The staff sets up their equipment, too busy to notice that my eyes are rolling in my head. The doctor stands tall in his well-tailored black suit. His gray oxfords glisten from a new shine as he gives everyone wearing green and red elf hats instructions. He looks like Boris Karloff and flashes me another condescending smile that he seems to enjoy. “Everything will be alright, Nicholas,” he says. “We have a great staff, and will do their best to make you feel comfortable.”
The doctor thinks he is easing my anxiety, but I have none. I have no fear. I feel no pain. I’m like a pincushion that you could stick needles in all day, and I wouldn’t complain one bit.
“These treatments will really help you, Nick,” the nurse promises and looks down at me with her sparkling blue eyes.
I doubt it very much, I respond without words.
“I’m going to put this rubber guard between your teeth, so you don’t bite your tongue.”
The staff sounds so sure of themselves in their sweet voices of denial. But after years of being in rooms like these, I don’t see any reason to continue the charade. I respond only with a shrug of the shoulders and obediently bite down on the hunk of rubber.
The doctor turns the knob and controls the amount of electricity that shoots through my brain. My limbs shake, and my chest thumps-up-and-down uncontrollably. I don’t feel a thing. It’s as if I’m floating from the ceiling, looking down at a stranger whose body is a wild salmon flapping on the table.
My brain sizzles like burning steak. I could smell the frying brain cells, and stare at the doctor’s dark eyes while he turns up the voltage with his long, bony fingers. He’s so smug that he thinks he holds the secret of the universe in his hands. He takes pride in giving me just enough electricity without killing me.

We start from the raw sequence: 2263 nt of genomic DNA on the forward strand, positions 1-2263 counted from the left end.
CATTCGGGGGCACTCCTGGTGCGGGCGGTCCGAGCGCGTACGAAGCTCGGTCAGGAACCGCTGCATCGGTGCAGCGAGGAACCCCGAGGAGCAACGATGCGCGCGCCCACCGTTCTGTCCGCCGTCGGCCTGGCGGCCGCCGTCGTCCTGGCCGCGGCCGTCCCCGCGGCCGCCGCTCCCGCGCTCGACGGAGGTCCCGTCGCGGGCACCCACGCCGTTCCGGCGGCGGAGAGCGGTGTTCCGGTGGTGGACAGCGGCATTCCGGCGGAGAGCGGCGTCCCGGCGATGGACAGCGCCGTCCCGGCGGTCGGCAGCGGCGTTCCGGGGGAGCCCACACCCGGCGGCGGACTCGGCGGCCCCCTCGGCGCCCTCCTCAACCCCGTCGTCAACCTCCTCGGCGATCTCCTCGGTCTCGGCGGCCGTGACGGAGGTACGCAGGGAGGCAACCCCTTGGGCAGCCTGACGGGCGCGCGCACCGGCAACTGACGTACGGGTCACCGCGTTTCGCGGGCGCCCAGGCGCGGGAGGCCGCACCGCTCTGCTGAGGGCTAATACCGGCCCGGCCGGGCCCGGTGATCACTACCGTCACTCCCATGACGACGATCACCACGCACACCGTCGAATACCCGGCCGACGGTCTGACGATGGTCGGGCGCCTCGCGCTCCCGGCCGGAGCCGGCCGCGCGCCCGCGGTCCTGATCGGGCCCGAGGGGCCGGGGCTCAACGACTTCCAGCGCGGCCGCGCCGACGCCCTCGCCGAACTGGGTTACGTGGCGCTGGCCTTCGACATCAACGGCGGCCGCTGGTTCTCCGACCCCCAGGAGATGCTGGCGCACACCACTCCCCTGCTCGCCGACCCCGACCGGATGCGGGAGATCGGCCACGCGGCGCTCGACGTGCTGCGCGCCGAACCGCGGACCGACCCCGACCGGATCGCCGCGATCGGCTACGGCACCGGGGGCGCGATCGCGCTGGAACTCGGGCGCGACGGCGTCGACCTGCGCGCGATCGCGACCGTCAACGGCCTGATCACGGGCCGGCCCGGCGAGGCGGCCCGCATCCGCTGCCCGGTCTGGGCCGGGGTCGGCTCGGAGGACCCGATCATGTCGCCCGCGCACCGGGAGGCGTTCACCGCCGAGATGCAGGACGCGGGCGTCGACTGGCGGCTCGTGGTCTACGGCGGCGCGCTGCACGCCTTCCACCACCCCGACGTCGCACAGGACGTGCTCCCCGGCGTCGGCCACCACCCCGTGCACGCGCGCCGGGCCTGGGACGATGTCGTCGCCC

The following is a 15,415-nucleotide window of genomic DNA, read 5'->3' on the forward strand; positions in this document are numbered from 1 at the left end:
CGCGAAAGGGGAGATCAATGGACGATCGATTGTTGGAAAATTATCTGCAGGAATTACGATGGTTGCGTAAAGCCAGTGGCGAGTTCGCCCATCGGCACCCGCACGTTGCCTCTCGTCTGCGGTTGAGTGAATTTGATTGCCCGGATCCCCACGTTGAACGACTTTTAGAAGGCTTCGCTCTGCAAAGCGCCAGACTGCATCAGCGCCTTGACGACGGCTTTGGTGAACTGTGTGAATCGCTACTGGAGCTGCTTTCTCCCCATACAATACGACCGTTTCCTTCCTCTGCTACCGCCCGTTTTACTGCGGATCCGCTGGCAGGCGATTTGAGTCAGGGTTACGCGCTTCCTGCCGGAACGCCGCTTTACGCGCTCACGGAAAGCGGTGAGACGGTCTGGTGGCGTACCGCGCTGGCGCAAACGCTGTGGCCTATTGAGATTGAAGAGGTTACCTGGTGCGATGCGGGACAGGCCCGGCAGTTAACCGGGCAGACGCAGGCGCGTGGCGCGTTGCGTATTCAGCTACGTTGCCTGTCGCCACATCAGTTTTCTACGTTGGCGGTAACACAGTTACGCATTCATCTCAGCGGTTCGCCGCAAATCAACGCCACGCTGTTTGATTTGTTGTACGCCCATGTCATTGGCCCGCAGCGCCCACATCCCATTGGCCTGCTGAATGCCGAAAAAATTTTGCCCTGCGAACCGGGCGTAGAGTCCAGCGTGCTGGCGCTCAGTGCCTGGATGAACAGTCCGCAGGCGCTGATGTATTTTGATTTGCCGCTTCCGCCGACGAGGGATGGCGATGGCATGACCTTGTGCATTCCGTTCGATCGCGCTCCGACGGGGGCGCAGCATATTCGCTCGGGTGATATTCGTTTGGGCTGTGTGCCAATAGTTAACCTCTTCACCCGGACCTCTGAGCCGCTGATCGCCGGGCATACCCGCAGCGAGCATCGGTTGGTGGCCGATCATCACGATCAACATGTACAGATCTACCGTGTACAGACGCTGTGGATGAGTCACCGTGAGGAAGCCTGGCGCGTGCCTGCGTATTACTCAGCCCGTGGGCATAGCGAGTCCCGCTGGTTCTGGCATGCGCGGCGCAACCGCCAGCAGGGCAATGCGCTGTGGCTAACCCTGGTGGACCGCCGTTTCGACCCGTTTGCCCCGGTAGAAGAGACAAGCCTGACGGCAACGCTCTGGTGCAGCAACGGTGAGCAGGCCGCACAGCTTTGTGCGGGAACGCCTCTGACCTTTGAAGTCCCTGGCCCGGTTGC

I hear my mother say, “Never in my wildest dreams did I think you’d end up here, Nick.”
It’s as if having depression and being in the hospital is a character flaw. She always wanted the perfect little boy. God knows, I tried. It was impossible to meet her ridiculous expectations, so I gave up.
“I guess I’m just your pathetic son who doesn’t know how to cope with the world, mom. Of course, you had nothing to do with my demise. Those beatings that you gave to me with a belt were for my own good, I guess.”
The doctor turns the electricity higher, and I continue to flop wildly.
Several months ago, I sat in the doctor’s office with my wife, and I remember her agreeing to all of this.
“ECT is a last resort,” the doctor said to my wife, who has power of attorney. I watched her sign the papers for a series of eight treatments. There was a glint of hope in her eyes as she crossed the last “t” of her name. She believed that we could still have a life together; I’d come home, and we’d be a family again.
Well, no such luck, my beautiful and loyal wife. A few more shocks. A few more convulsions. I bite down on the rubber mouth guard and wonder where I could go this time in my mind; what planet I could travel to in my crazy imagination as the doctors pump more rivers of voltage into me.
My brain is a muddle now of static electricity that could probably light up this entire hospital.
Please be so kind, I implore the staff as a shroud of smoke rises from the table. Do away with my body and spirit altogether. Try not to leave my soul behind. Please, burn me to a crisp and dispose of me as you wish.
The doctor shuts off the machine, and the staff wearing green and red elf hats are in clean-up mode, frantically preparing for the next lost soul.